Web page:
I ended up being evacuated for 3 1/2 months in Tulsa. I was home just in time for Thanksgiving.  That was a very special Thanksgiving for our family in 2005.  I remember on the ride home from Tulsa we came to point where the Cypress trees grow in the swamp.  Yes, many of our beautiful ancient Cypress trees were cracked in half by Katrina’s wind, but they were still standing.  Just as they had been for hundreds of years.

One of my dogs died while I was evacuated in Tulsa. She came evacuated with us, but an unfortunate accident occurred and I had to put her to sleep.  It has taken me 4 years to get another dog.  Louis (named after Louis Armstrong and Louis XIV) will not ever replace my Boo, but he is an integral part of my healing process.  Dealing with the aftermath of Katrina and then to lose one of my dogs was almost more than my soul could bear.  I suppose I got through it all by grace of God.

I go back to Brian Williams of NBC Nightly News.  After we got back home to NOLA, he would come quite often to give the country updates about Katrina recovery.  One evening, we found out he was here and where he was reporting from! We drove like mad in the car to get to him. We got there just in time to see him finish his news report.  He was reporting from the London Avenue Canal breech in Gentilly.  And, I remember Harry Lee sitting in a chair nearby.  This neighborhood was besieged with over 8 feet of water.  When Brian Williams was done, I went over to thank him for his commitment to NOLA.  I couldn’t get 4 words out before I was overwhelmed with grief.  Mr. Williams gave me hug and held me for a moment. He said, “Everything is going to be o.k.”  I will not forget his words.

We still have much rebuilding to do. As I have said in past Katrina letters, our rebuild is marathon not a sprint.  Every few months a grocery store, library or post office opens.  New Orleanians rejoice at these events b/c we know what it is like for them to be gone.

It has taken me 4 years to deal with the emotional trauma of Katrina.  Only months ago did I begin to write down my memories of the storm.  I still haven’t finished doing it. I have to stop sometimes b/c it is just too hard to remember those things.  But, it is helpful.  If any of you reading this are trying to come to grips with your Katrina baggage, I highly recommend writing it down.  It’s been a great release for me. Also, it is very important for all of us to document history for future generations.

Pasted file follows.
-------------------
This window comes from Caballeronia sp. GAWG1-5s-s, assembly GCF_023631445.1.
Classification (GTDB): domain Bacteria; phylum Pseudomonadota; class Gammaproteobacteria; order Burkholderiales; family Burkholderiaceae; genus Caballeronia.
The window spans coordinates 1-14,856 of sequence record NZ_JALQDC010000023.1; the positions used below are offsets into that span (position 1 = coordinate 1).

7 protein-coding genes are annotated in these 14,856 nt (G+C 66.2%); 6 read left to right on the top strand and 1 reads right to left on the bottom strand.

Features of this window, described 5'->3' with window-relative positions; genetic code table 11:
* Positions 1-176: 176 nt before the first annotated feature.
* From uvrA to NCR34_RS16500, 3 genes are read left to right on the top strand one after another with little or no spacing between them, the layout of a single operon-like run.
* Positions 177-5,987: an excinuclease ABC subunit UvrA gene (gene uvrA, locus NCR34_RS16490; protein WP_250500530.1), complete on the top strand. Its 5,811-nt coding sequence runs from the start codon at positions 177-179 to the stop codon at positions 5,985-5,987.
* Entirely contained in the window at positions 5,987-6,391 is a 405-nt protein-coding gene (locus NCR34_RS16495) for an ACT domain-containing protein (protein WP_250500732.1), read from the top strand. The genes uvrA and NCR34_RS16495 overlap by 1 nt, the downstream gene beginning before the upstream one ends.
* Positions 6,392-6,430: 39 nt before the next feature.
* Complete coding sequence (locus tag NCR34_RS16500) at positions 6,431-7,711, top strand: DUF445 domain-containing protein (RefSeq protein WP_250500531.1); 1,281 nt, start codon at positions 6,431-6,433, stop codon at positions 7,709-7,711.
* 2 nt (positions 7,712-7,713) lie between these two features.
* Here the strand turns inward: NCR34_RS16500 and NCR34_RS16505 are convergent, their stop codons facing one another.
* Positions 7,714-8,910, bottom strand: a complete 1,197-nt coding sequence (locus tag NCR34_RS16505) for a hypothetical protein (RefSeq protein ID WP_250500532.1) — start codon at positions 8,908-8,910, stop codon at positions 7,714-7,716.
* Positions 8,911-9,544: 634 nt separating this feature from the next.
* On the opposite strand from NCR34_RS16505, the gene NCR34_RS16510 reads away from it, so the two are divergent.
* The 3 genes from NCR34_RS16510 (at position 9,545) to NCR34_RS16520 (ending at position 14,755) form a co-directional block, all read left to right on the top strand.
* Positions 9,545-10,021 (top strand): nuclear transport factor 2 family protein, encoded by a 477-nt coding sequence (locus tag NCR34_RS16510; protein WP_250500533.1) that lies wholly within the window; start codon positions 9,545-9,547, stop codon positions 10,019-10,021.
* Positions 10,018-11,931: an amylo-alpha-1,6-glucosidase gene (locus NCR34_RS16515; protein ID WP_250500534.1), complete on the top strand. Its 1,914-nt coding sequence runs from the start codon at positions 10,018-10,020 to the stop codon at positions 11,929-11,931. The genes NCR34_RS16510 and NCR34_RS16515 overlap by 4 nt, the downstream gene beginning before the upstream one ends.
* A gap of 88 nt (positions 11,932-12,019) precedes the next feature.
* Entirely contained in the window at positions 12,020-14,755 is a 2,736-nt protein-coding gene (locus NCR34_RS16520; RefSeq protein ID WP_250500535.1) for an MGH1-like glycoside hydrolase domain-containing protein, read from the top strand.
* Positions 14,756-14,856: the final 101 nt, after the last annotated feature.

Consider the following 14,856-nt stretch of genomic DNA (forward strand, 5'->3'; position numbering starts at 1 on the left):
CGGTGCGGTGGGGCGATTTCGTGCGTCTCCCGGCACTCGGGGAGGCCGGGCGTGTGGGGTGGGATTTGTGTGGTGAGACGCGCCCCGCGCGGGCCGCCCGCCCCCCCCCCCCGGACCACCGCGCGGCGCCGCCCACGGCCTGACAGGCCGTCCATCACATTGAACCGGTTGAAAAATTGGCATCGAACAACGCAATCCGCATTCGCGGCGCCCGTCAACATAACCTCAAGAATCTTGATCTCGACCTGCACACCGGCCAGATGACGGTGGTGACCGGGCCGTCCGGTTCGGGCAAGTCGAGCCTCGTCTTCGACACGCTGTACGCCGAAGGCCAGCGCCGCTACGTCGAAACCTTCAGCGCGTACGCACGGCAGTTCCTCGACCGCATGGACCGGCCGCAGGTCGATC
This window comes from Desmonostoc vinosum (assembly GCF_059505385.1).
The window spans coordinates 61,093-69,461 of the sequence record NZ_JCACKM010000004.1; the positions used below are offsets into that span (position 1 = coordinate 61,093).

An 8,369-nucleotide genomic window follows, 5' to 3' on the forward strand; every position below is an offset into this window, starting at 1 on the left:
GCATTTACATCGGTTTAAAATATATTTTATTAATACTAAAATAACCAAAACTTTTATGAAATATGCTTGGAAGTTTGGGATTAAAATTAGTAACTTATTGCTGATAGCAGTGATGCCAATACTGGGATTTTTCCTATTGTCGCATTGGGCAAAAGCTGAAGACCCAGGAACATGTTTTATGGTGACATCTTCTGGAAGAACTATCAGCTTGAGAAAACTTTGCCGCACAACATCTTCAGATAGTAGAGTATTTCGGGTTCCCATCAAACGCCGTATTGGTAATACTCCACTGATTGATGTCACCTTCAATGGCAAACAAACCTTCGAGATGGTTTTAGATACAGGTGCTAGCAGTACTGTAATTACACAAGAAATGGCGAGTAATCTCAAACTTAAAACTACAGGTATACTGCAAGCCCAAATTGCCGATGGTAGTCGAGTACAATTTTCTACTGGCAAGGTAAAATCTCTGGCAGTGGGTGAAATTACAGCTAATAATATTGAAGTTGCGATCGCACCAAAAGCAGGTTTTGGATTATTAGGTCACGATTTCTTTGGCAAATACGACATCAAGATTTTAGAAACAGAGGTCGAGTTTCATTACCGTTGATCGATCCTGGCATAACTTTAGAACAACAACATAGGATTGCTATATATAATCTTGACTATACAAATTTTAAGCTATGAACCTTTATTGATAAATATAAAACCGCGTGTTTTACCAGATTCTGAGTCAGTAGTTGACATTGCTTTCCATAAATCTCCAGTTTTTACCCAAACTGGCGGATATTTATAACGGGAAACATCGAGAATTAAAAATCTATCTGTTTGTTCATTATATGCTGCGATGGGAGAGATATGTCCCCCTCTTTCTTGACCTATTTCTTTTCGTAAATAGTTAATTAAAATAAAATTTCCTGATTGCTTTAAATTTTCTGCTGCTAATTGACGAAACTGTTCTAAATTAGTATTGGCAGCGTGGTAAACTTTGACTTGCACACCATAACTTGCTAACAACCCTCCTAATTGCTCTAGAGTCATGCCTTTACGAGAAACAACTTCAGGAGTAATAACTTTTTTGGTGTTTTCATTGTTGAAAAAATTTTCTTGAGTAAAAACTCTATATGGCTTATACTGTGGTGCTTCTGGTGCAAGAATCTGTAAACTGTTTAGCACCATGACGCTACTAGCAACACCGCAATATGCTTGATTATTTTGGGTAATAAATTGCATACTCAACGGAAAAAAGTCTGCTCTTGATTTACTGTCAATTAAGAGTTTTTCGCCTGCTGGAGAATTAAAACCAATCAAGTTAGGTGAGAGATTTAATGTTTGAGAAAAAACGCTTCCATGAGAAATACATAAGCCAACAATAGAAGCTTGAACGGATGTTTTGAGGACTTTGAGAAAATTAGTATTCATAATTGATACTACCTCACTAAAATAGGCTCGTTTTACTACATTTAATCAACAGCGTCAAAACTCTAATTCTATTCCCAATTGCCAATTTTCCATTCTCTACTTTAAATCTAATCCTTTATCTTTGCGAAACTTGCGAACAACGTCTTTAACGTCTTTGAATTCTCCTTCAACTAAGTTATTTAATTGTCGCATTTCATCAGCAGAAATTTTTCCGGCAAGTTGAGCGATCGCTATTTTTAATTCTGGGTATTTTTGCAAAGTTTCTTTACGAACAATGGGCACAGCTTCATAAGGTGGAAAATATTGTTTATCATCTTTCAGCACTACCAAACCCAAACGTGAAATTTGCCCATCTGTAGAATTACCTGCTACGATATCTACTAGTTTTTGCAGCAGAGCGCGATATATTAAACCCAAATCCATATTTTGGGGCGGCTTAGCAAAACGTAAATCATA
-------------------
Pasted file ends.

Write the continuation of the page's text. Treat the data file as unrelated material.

I will close with a few words.  Any of my fellow New Orleanians who are back at home and struggle with our recovery remember the words Brian Williams said to me, “Everything will be o.k.”

8/28/2009 Development: CNN Headline News called me today about my Ireport that I had posted on their network.  They asked if they could do an interview today.  Of course, I was thrilled to talk about New Orleans. Click here for the video of the interview I did with Chuck Roberts and click here to read their blog about my 4th Anniversary letter which you are reading now.  Thank you for not forgetting New Orleans, CNN!

And, for those interested in my handcrafted NOLA photograph jewelry and accessories for the home, please click here.

Much New Orleans Love to All,

Heather Elizabeth

April Art Markets and other shows…

Monday, March 30th, 2009

Wednesday, April 15th, 22nd and 29th